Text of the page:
As EnergyLogic's Chief Operations Officer (COO), Will is involved with nearly every aspect of our processes. He joined EnergyLogic after a career in the Air Force. Learn more about Will here.

11 Comments on “The Mysterious Case of the Leaky Light Fixture”

  1. Similar story here. The light fixture in our kitchen was getting dimmer, and one of the three bulbs in it seemed to be dying. When I took off the glass globe cover to the fixture to replace the dim bulb, I saw a puddle of clear liquid in it. Then I noticed all three bulbs had liquid in them. Like Will, I assumed the liquid was water. But there is no water source above that fixture, just a bedroom — no water pipes in the kitchen ceiling or bedroom floor directly above it. After removing the dimming bulb, I discovered my fingers were oily. So, I went to Google for an explanation. My thanks to the authors of “The sad state of Switch & its liquid-cooled LED bulb” and “The Mysterious Case of the Leaky Light Fixture” for the answer I was seeking. — Gail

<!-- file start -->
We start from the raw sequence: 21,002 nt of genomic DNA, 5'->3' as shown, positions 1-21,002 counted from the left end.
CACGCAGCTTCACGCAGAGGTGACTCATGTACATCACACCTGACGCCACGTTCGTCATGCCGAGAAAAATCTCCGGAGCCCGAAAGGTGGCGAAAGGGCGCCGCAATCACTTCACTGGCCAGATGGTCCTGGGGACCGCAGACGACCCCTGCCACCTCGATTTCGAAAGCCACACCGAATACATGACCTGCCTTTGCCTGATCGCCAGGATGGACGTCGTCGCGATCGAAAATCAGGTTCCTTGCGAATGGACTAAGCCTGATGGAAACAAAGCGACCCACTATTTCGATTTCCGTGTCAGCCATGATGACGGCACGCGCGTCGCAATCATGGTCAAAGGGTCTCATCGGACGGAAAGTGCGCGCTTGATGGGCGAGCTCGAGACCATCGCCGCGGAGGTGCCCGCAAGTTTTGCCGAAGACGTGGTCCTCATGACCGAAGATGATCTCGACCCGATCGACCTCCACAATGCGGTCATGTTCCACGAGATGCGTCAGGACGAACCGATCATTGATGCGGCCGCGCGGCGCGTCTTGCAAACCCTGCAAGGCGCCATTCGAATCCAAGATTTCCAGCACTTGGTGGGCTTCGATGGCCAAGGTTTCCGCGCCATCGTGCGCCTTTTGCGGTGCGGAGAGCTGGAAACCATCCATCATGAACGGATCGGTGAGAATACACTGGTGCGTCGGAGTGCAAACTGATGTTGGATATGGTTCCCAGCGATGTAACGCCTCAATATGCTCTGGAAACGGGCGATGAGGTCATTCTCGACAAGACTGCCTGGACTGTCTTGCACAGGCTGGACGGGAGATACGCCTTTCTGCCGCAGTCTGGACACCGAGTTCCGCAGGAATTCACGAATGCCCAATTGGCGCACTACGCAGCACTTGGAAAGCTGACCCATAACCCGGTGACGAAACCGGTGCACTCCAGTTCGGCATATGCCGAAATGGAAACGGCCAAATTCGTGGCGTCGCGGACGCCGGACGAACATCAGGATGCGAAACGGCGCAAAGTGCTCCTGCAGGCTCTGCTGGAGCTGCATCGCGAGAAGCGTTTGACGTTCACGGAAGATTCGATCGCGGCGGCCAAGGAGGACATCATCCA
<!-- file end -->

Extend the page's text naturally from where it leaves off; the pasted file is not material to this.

1. Thank you so much for reaching out, Gail! It’s certainly a strange occurrence and we’re delighted that we could help you solve it! Hope you have a fabulous day – and no more “mysterious leaky light fixtures”! 🙂

  2. Same problem in recent years with SATCO LED bulbs rated for enclosed fixtures. For us, at an advanced age, the risk of slipping and falling on the slippery oil is significant. We are struggling to find safe alternatives.